When Will We Know Who Won – Meadows or Altmann?

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Wednesday, November 6, 2019, 10:18 am
Alice Dreger

Editor’s Note: A City Council “discussion only” meeting previously scheduled for tonight has been canceled. This story has been updated to reflect that change.

With just two votes dividing incumbents Mark Meadows and Erik Altmann in the third-place spot for East Lansing City Council, we can’t say for sure which of them will remain on the Council. Here’s what we know about the election outcome and what one local political expert makes of the results.

The counts, and the possibility of a recount:

Jessy Gregg and Lisa Babcock were the clear winners in yesterday’s election, obtaining 2,944 and 2,871 votes respectively in the unofficial results. Meadows is showing 1,951 votes, and Altmann 1,949 votes.

The East Lansing City Clerk’s office tells ELi they have not found any “provisional ballots” after checking all the precincts, suggesting the unofficial count will probably hold.

The figures in the unofficial count include absentee ballots. Only absentee ballots received by the close of polls yesterday count in the election, so if any more come in today, they will not count.

City Clerk Jennifer Shuster tells ELi, “The Ingham County Board of Canvassers will begin the process of certifying the unofficial election results for the City of East Lansing today. An automatic recount will not take place.”

Once the vote is certified by the Board of Canvassers, the fourth-place winner could trigger a recount by asking for the recount and paying $25 per precinct.

According to the Lansing State Journal, Altmann texted a reporter last night that he was conceding to Meadows, but we have been unable to confirm that Altmann has conceded. In the unlikely event the official vote count overturns the results, a concession by Altmann would not matter – the vote is what matters.

What should we make of these results?

We talked this morning by phone with Mark Grebner, Ingham County Commissioner and local political analyst. Grebner had access to phone polls throughout the last few months. He says the results surprised him.

Based on polling, Grebner had expected Gregg to come in first, Altmann to come in second, and Meadows and Babcock to be vying for the third seat.

But Grebner calls the vote “kind of a blow-out” for Gregg and Babcock.

A total of 4,507 voters participated, which he calls “not a very good turn-out,” considering East Lansing has 26,267 registered voters. (That means 17% of those registered voted.)

Of those that voted, 65.3 percent voted for Gregg and 63.7 percent voted for Babcock. Grebner says this shows “they are broadly popular. They got two-thirds of the voters.”

By contrast, only 43.3 percent of voters cast a ballot for Meadows and only 43.2 percent for Altmann.

“They were very well known,” says Grebner, but “the incumbents were broadly unpopular.”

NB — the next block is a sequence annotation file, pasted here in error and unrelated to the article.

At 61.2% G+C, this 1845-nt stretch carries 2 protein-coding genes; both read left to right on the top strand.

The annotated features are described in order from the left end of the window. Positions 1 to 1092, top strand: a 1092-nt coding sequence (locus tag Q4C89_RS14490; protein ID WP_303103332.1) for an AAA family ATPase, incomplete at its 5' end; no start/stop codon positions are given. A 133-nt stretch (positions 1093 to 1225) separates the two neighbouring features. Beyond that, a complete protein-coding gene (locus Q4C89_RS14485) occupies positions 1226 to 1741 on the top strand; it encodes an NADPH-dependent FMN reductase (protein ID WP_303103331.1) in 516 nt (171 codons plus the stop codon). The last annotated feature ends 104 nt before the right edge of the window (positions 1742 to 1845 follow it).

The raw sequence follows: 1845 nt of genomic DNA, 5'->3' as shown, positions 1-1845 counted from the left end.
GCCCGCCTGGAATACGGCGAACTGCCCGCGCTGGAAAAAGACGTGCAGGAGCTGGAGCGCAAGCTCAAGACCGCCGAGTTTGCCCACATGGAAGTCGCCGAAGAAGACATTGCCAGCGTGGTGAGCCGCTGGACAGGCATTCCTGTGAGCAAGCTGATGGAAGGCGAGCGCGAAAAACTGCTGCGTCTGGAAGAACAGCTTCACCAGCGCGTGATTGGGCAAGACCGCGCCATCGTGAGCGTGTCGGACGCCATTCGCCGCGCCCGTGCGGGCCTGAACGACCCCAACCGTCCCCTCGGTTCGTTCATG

He notes that the average voter threw away 0.4 votes. In other words, many voters did not cast all three votes they had available to them. Rather than casting the third vote for an incumbent or one of the other challengers (John Revitte or Warren Stanfield), many simply voted for Gregg and Babcock.

Grebner finds that interesting because Gregg and Babcock did not specifically run together. In fact, Gregg was featured on two PAC’s mailers with Meadows.

“All this tells us that the narrative in many voters’ minds was that it was ‘time to throw the bums out,’” says Grebner.

Grebner says that this trend emerged relatively late in the election cycle. He says that based on polls and by watching what happened in terms of hints last night about how absentee ballots looked as they were added to the system.

It appears that earlier on in this election cycle, there was more support for Altmann and Meadows.

Grebner is not sure what caused the tipping point to have so many voters go anti-incumbent. He suspects it was a combination of issues plus people starting to talk to neighbors about “having had enough” of the current Council, making the election more interesting to voters.

What happens next?

The Board of Canvassers is expected to certify the results in the next couple of days. We’ll know shortly after that whether any candidate will request a recount.

It is expected that next Tuesday evening, November 12, the three people who won the election will be sworn in. The five members of the new City Council – Jessy Gregg, Lisa Babcock, Ruth Beier, Aaron Stephens, and whoever won the third seat – will vote to decide who among them will serve as East Lansing’s Mayor and Mayor Pro Tem (substitute mayor).

A City Council “discussion only” meeting previously scheduled for tonight, has been canceled.

Interested citizens can take a survey from ELi about who you want to see as the next Mayor and Mayor Pro Tem by clicking here. Taking the survey only conveys your opinon to ELi, not City leaders.


Note: This article was corrected on Nov. 7, 2019, to note that the $25 recount fee is per precinct.

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